* Miners weigh on the index, modest uptick in defensives
* Iraq crisis, Wall St losses check sentiment (Adds analysis, quotes, stocks on the move)
By Swati Pandey and Gyles Beckford
SYDNEY/WELLINGTON, June 25 (Reuters) - Australian shares slipped to a near two-week low on Wednesday, with miners and banking stocks losing ground as a deepening crisis in Iraq checked risk appetite.
The Mining sector was the biggest drag with BHP Billiton , Arium and Fortescue Metals Group falling more than 1 percent after Australia revised down its 2015 iron ore and metallurgical coal price forecasts. [ID:nL4N0P54VZ
Losses on Wall Street overnight put a dampener on trading, as concerns about the violence in Iraq eclipsed better U.S. economic data.
That pushed the S&P/ASX 200 index down 0.55 percent or 29.28 points to 5,403.9 by 0240 GMT, after earlier slipping to 5,378.8 points - its lowest since June 13. The market closed 0.4 percent lower on Tuesday.
The benchmark hit a near 6-year high of 5,536.1 on April 29, but has since drifted lower as a rout in iron ore prices, geopolitical tension in Ukraine and unrest in Iraq hit investor sentiment. It has fallen 2 percent so far in June.
“We are near the bottom of the recent trading range,” said Michael McCarthy, chief market strategist at CMC Markets. “So, the potential from here is a bit of a bounce. Given that we are near the bottom of that range I think we might have a positive week.”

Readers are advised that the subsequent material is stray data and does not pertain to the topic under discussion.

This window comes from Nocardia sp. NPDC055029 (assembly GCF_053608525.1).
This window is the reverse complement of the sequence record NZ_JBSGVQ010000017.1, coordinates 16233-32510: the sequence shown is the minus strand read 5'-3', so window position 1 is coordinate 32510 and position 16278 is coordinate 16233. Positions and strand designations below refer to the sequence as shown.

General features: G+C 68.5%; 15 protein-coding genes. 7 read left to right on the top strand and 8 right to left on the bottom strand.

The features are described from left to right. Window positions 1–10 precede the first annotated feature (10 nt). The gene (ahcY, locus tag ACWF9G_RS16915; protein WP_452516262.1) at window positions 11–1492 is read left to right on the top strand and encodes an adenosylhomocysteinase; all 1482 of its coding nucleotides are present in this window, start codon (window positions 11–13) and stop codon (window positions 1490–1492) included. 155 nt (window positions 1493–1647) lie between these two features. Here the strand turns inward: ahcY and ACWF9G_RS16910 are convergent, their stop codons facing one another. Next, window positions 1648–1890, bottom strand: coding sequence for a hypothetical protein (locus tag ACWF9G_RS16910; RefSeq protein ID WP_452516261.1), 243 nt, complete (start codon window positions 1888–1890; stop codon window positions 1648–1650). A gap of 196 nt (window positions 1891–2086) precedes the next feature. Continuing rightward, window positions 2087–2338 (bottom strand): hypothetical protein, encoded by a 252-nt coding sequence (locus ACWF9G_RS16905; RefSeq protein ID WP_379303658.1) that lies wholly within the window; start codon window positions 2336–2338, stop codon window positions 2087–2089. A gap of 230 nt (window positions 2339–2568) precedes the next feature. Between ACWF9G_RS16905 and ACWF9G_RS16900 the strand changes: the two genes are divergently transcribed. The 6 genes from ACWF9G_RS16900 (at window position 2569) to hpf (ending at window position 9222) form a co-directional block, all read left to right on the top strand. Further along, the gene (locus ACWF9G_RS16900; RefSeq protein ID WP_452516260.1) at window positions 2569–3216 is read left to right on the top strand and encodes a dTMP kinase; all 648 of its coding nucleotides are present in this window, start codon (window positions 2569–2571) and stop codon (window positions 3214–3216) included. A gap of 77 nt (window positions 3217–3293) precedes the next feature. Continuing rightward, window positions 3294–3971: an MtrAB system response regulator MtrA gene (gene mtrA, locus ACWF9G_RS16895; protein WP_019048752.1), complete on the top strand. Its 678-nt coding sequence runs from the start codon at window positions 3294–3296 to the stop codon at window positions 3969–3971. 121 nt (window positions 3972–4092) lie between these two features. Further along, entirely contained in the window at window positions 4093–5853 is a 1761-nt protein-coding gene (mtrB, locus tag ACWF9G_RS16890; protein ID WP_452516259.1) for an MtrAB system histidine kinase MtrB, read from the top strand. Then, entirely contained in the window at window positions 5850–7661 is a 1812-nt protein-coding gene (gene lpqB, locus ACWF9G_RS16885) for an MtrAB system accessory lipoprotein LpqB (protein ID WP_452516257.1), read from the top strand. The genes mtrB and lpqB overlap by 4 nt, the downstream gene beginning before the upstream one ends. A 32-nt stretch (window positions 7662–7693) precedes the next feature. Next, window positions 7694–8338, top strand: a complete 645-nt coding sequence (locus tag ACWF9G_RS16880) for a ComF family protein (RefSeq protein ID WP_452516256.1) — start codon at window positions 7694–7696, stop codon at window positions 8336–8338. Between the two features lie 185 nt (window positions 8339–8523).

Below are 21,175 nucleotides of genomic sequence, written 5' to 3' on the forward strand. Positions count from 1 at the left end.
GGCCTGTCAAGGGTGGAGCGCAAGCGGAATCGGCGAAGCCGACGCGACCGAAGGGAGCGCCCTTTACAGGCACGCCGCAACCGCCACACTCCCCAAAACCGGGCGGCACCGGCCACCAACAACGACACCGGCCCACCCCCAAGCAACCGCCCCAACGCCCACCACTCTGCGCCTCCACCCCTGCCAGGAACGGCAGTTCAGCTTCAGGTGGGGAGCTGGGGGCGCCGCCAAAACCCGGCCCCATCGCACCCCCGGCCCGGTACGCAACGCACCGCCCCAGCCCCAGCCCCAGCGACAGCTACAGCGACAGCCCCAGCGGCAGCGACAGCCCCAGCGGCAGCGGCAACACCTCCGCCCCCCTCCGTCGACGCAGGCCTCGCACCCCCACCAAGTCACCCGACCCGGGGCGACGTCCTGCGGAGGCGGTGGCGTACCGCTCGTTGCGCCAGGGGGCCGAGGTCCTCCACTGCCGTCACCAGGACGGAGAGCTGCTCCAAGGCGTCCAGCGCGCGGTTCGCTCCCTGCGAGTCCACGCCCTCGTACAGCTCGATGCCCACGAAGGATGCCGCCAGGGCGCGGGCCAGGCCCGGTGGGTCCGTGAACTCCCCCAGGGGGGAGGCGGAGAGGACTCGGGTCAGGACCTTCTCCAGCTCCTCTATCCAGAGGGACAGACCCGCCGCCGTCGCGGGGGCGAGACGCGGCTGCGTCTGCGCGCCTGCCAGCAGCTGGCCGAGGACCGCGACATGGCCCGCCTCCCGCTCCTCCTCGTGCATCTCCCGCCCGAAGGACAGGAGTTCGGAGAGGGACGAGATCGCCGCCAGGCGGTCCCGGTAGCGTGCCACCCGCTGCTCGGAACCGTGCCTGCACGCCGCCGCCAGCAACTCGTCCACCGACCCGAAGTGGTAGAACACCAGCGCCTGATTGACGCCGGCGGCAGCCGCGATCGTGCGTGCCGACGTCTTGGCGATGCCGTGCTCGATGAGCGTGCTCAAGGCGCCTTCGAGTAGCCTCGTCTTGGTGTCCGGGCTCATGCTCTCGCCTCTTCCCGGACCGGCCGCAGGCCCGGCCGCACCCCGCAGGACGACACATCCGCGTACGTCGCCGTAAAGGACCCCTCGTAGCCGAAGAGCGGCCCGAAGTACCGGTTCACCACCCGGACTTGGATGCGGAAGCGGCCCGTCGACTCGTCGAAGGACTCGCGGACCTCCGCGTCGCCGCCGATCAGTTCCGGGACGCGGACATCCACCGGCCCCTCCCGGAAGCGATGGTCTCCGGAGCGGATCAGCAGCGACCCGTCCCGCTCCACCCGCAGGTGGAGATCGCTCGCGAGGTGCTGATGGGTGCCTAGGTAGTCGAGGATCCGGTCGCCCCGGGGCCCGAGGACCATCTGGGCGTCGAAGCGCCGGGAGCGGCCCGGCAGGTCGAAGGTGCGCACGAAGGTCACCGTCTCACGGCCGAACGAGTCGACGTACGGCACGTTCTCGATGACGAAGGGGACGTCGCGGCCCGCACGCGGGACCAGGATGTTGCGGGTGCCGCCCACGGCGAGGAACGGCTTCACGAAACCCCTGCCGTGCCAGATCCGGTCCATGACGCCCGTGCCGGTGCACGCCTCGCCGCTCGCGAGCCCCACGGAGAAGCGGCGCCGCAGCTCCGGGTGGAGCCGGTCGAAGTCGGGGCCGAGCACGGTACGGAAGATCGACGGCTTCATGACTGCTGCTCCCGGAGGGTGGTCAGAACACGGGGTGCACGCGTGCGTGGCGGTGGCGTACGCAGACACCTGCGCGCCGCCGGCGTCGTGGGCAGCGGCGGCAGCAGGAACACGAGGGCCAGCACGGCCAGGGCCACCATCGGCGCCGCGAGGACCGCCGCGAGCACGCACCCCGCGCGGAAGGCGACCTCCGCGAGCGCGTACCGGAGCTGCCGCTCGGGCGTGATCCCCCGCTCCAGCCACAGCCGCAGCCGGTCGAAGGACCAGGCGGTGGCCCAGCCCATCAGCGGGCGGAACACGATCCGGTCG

The ‘Big Four’ Australian banks - National Australia Bank , Australia and New Zealand Banking Group, Westpac Banking Corp and Commonwealth Bank of Australia - traded 0.2 percent to 0.4 percent lower.
Shares in Scentre Group Ltd, shopping centre giant Westfield Group’s new Australia and New Zealand company, debuted lower while those of Westfield Corp rose when the newly restructured firm relisted on Wednesday.
A handful of consumer staples, utilities and telcos stocks bucked the trend. “Clearly those stocks with transparent earnings and straight forward businesses are more appealing to investors in the current volatile trading environment,” McCarthy added.
Outdoor goods retailer Kathmandu rose slightly, while Treasury Wine Estates was up more than 4 percent after announcing a change in its business model.
New Zealand stocks were flat with the benchmark NZX-50 index down 6.47 points or 0.1 percent at 5,114.74.
Among the bigger moves once again was accounting software company Xero Ltd bouncing up 4.2 percent to NZ$27.00.
Market regulators queried recent sharp moves in Xero’s price on Tuesday, but the company said it had no new information for investors.
The latest debutant on the NZX, utilities software developer Gentrack Group Ltd listed at NZ$2.58, a 7.5 percent premium to an issue price NZ$2.40. It last traded at NZ$2.53.
$1 = 102.0500 Japanese Yen